Tehran slams 'Iranophobia policy', denies Bahrain link to 'terrorist' cell
Iran has rejected as "ridiculous" claims by Manama that it has links to a "terrorist" cell busted in Bahrain, state television's website reported on Monday.
Amir Abdolahian, a deputy foreign minister in charge of Arab and African affairs, was quoted as saying that the "baseless allegation is repeating a ridiculous scenario fabricated by the United States."
"Intensifying the security atmosphere in Bahrain and pursuing the ineffective policy of Iranophobia will not lead to solving the problem," the website quoted him as telling Iran's Al-Alam Arabic language satellite television channel late Sunday.
"It is necessary for the Bahraini officials, instead of deflecting (their problems) and making these baseless allegations, to work on trust-building to solve the chasm created between the regime and the people," Abdolahian added.
Bahrain's judiciary on Sunday linked a busted "terrorist" cell to Iran's Revolutionary Guards, a day after announcing the arrest of five Bahrainis planning attacks in the Arab kingdom.
The five men are accused of belonging to a "terrorist group" with ties to the intelligence services of a foreign state, a judiciary spokesman said, quoted by state news agency BNA.
The spokesman said the five were to be "sent to Iran to receive military training," notably with the elite Revolutionary Guards.
On Saturday, the interior ministry said a cell had been broken up that was planning to attack the ministry, the Saudi embassy in Manama and the causeway which links the archipelago state to Saudi Arabia.
Citing alleged confessions from the suspects, the judiciary spokesman said the cell had been set up by two men he named as Abderrauf al-Shaieb and Ali Mashaima, living abroad, through contacts with the five accused.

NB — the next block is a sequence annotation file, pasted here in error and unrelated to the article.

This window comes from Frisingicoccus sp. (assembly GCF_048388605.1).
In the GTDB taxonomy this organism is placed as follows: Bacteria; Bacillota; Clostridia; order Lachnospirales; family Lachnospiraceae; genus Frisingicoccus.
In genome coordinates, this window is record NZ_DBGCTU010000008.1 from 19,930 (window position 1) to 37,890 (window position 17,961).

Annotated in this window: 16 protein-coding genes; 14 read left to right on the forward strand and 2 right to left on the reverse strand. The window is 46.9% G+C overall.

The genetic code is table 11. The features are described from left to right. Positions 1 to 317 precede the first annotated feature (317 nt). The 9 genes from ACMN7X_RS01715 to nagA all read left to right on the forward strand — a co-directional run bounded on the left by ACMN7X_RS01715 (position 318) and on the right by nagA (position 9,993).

"They coordinated with military structures abroad, including the Revolutionary Guards and the Basij (militia) in Iran to train the recruits of the group in handling arms and explosives," he said, without giving further details of the two alleged masterminds.
The Sunni-ruled Arab monarchies of the Gulf have repeatedly accused mainly Shiite Iran of meddling and of inciting the Shiite-led protests which rocked Bahrain for a month from mid-February.
The Bahraini government crushed the pro-democracy protest with the help of Gulf Cooperation Council (GCC) troops, drawing condemnation from Tehran.
Relations between Iran and its Arab neighbours in the Gulf have deteriorated in the past year amid accusations that Tehran is fomenting unrest, engaging in espionage or planning attacks.
The accusations have been vehemently denied by Tehran, which says its neighbours have become "Iranophobic."
Saudi Arabia accused Iran in October of being behind the unrest in the northeastern region of the kingdom which has Shiite population.
It has also said it is "holding Tehran accountable," after the United States said it had uncovered "plot" to assassinate the Saudi ambassador in Washington.
In July, Bahrain sentenced three people to 10 years in prison after finding them guilty of spying for Iran's Revolutionary Guards.
Iran, meanwhile, on Sunday announced the arrest in the southern city of Abadan of two Kuwaitis it said were spies.
Kuwait has denied those arrested are spies, saying they are journalists working for a television channel who had entered Iran on valid visas.
The GCC, comprising Saudi Arabia, Kuwait, the United Arab Emirates, Bahrain, Qatar and Oman, has accused Tehran of "conspiring against national security" of its members, while the Arab League has denounced Iran's "provocations" against its Arab neighbors.